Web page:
It's bad enough when you know you're going to lose one of the greatest players to ever put on a jersey for your program.
However, Virginia basketball may have had as much offseason luck as their football counterpart this season.
It began with news that junior Will Harris was transferring—not exactly earth-shattering news. Despite some flashes of brilliance, his injury plagued career combined with a good deal of depth at small forward, meant that the writing was on the wall.
While the loss of Harris shocked no one, the news that senior forward Lars Mikalauskas was being dismissed from the team for violating team rules, shocked everyone.
Virginia Cavalier Head Coach Dave Leitao gave some rather cryptic comments in the beginning of this mini-saga, but it appears Mikalauskas simply did not respect some of the rules and regulations set forth by Leitao. Leitao had to show no one was above the team, and the decision was made.
Mikalauskas may never have been close to an All-ACC selection but trust me, he was probably the second most important player on Virginia's squad last year, behind Sean Singletary.
The heart and hustle of the "Pride of Lithuania" made him a crowd favorite and really seemed to inspire his teammates. He was also, by far, the most experienced and talented big man for the Cavaliers coming into the season.
That is, until he was sent home packing.
Then, the injury bug hit Virginia for the second straight season.
In 2007, Mikaluaskas, Tunji Soroye, Sammy Zeglinski, Ryan Pettinella and Will Harris all missed significant amounts of playing time due to injuries, and the summer of 2008 started with shoulder surgery for senior swingman Mamadi Diane.
On paper, Diane is the most talented player on the Virginia roster, but he has been busy rehabbing and has barely seen the court this offseason. Diane missed the exhibition trip out in Montreal but is expected to be back for the season opener.
It is a good thing too, because the future is far less clear for two other starters.
News came today that junior forward Jamil Tucker and junior guard Calvin Baker did not participate in the first official preseason practice of the year and fans should not expect to see them anytime soon.
According to Leitao, Tucker suffered a right shoulder injury which will require several weeks of rehab. Tucker may have had modest numbers last season (5.2 ppg, 3.3 rpg) but he was growing incrementally throughout the year. Tucker had scored in double figures three out of the last five games of the 2007 season, including a 13-point performance in the regular season finale against Maryland.
Now, whether or not Tucker will be able to play UVA's season opener is in question, and if he does, how effective he would be is unknown, too.
As for Baker, well the diagnosis is a stress related foot injury. The timetable is "out indefinitely" pending further tests.
Surely Leitao must be tired of hearing such things. Last year, doctors simply were never able to figure what was wrong with Harris and it appears that this could simply be a similar nagging injury.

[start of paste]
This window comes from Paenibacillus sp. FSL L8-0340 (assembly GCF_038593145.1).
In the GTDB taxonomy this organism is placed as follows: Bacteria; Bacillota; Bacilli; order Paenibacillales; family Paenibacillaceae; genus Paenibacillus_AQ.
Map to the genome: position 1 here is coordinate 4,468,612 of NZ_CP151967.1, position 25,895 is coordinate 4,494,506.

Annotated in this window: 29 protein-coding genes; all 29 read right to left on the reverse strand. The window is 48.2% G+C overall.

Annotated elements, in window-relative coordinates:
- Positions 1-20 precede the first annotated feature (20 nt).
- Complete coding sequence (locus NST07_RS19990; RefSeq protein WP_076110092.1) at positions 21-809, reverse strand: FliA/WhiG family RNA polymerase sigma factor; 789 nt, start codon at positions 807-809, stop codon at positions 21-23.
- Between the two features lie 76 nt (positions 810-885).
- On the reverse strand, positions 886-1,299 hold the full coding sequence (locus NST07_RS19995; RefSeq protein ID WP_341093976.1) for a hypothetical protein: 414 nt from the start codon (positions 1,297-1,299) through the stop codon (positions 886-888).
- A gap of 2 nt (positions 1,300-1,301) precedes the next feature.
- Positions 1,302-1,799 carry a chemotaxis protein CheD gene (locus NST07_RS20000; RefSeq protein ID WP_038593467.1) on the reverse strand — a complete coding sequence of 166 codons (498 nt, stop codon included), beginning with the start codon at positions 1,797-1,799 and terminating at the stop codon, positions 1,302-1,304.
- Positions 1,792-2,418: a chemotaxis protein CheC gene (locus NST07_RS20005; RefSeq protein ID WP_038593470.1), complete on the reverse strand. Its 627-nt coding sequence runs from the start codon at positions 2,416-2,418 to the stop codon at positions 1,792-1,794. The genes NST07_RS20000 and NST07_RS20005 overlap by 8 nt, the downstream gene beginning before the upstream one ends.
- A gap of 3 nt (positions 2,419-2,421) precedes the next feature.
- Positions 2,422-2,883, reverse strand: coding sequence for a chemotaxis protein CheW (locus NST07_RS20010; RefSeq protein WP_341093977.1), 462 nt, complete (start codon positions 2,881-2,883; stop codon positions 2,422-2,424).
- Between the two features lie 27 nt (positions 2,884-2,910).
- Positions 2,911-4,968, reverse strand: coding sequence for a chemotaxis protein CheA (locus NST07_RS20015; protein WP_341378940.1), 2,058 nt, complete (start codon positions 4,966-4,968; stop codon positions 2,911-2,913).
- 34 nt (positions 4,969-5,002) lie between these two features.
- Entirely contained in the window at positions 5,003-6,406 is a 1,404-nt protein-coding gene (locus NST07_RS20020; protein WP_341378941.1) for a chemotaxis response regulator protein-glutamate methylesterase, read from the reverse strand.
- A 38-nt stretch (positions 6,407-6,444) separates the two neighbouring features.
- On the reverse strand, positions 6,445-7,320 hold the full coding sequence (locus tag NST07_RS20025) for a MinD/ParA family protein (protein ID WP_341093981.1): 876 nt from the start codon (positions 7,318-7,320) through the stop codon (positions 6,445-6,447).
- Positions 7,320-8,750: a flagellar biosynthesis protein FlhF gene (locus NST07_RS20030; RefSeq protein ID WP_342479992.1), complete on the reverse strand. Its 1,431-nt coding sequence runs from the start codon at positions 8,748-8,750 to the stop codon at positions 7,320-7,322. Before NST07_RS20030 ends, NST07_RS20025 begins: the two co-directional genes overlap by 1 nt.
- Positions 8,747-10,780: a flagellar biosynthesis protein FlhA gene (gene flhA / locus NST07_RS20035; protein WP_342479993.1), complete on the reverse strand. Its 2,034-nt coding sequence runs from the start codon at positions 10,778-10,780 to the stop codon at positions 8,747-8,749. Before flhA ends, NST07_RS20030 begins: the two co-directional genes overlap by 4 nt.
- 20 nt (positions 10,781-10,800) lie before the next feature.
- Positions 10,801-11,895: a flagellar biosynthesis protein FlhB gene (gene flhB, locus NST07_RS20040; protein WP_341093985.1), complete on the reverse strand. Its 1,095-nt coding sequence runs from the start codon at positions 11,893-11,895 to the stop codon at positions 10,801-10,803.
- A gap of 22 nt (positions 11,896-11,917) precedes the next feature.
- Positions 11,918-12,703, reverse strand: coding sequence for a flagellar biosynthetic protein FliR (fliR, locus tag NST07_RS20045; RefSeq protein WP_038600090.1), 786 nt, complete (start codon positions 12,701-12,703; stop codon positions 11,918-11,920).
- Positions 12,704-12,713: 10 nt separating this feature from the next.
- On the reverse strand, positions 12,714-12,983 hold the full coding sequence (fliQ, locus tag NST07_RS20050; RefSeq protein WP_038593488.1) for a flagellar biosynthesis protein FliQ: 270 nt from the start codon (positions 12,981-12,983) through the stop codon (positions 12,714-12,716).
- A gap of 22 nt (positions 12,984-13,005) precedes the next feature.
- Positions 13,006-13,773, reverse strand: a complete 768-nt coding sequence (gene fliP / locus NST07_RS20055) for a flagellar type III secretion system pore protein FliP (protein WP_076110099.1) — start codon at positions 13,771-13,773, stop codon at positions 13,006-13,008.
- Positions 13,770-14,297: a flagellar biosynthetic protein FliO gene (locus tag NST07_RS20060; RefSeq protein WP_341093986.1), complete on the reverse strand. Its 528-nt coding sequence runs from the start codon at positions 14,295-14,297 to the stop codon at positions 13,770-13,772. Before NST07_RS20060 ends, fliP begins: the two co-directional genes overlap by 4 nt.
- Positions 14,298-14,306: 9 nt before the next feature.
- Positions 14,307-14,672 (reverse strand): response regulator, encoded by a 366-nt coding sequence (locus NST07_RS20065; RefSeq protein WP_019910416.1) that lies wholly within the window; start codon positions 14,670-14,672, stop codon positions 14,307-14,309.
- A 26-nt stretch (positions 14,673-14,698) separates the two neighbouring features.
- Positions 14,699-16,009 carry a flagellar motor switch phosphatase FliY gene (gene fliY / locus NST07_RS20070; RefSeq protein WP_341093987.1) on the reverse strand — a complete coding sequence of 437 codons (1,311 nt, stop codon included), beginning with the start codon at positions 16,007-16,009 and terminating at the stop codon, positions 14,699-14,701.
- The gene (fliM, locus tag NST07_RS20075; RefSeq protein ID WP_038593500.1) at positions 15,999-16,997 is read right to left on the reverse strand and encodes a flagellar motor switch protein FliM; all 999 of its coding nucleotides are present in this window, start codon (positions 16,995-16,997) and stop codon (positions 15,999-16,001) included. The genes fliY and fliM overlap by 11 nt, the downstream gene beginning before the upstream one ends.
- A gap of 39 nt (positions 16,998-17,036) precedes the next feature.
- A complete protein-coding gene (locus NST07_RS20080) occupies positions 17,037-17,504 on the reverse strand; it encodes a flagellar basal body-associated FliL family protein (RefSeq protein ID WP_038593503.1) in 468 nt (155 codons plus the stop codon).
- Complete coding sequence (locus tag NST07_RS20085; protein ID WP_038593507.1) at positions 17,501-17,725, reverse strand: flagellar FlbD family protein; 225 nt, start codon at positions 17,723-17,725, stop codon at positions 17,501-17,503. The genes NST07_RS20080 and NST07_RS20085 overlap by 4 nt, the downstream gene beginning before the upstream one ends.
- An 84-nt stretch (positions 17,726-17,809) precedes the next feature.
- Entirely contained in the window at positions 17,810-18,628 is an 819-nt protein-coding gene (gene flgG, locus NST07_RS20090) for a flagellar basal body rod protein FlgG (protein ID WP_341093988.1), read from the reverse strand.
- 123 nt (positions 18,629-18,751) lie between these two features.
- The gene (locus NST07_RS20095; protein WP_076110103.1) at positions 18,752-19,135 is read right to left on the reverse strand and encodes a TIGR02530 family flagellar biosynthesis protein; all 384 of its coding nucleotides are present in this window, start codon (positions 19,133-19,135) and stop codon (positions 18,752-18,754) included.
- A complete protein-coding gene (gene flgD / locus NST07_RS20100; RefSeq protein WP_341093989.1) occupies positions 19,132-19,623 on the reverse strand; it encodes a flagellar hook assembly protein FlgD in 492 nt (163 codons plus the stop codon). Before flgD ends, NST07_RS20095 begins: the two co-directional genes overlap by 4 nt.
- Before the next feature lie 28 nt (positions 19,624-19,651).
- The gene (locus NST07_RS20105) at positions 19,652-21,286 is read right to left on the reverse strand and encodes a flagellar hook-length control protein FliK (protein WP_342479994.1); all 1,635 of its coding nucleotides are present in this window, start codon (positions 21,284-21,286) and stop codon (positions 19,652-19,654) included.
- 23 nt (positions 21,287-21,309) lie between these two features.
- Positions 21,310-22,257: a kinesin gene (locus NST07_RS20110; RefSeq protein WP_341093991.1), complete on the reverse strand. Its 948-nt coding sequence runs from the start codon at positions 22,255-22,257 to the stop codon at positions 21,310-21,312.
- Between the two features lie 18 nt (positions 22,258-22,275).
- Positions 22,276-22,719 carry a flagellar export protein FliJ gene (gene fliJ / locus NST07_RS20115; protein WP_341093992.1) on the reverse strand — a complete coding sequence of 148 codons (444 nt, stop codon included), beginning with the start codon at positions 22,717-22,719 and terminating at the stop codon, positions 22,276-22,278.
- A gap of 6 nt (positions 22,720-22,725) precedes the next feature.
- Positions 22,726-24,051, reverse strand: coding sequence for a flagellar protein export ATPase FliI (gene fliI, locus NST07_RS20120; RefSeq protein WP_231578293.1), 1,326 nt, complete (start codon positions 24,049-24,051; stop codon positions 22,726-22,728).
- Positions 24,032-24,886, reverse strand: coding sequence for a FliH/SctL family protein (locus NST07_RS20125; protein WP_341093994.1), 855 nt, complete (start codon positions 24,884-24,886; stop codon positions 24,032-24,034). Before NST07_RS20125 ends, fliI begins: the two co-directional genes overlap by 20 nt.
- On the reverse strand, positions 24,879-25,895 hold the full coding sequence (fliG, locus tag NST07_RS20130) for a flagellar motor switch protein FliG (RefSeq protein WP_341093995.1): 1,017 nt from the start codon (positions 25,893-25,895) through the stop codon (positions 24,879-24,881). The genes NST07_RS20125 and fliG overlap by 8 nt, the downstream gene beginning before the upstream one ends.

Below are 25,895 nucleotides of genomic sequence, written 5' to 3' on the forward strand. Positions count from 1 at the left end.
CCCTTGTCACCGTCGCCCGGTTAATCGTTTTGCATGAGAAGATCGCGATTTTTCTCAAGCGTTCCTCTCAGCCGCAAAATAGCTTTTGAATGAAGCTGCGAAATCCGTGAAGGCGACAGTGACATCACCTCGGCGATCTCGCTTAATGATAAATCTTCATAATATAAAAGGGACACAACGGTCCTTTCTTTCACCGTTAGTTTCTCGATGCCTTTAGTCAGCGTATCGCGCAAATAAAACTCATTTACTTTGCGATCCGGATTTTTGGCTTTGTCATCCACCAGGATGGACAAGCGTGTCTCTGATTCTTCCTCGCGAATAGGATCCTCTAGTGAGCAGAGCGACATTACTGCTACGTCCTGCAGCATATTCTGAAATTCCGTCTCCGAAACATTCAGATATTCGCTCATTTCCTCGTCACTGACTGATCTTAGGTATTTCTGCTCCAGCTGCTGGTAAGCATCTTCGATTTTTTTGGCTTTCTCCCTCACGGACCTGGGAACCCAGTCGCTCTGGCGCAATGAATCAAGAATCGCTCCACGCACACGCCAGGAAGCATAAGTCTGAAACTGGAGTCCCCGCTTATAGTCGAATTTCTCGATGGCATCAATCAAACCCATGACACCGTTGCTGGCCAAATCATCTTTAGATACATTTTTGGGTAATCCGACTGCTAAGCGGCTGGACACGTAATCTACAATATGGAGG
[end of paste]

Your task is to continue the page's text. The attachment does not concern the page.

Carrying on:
Baker, the William and Mary transfer, had become a solid second option behind Sean Singletary last year. He was learning how to manage the game and even schooled the Georgia Tech Yellow Jackets at being clutch when he nailed a dagger three-pointer to upset the Jackets on the road last season.
Baker was likely the projected starting point guard and with Singeltary gone, the guard position just changed from one of Virginia's greatest strengths to a spot aching for some experience.
Expect these injuries to thrust some of the younger players in the spotlight.
Sylven Landesburg is the first high school All-American Virginia has collected since Majestic Mapp, and you can expect the guard to be used early and often this season.
Although he played mostly shooting guard in high school, Leitao has seemed open to the idea of playing him at point to keep sophomore Jeff Jones in the two spot.
Sammy Zeglinski is really the only other option at point, his foot surgery last year ended his season before it began. Zeglinski had looked to be one of the better defenders and would have been a big factor in bolstering a team that slipped in almost every defensive category. Hopefully, he can pick up where he left off.
Virginia basketball was already preparing itself for some painful words from the media. The Cavaliers struggled last year to climb out of the ACC cellar, finishing 10th in the conference and having a stretch where they lost 11 of 13 games in the middle of the season.
In other words, no one expected the Cavaliers to be competitive in the ACC before these unexpected losses, and now Virginia fans have to be worried they might need to start bringing paper bags to the games.
Of course, that is what many thought just two weeks ago when it came to their football team.
Hmm...I wonder what Cedric Peerman is doing this spring.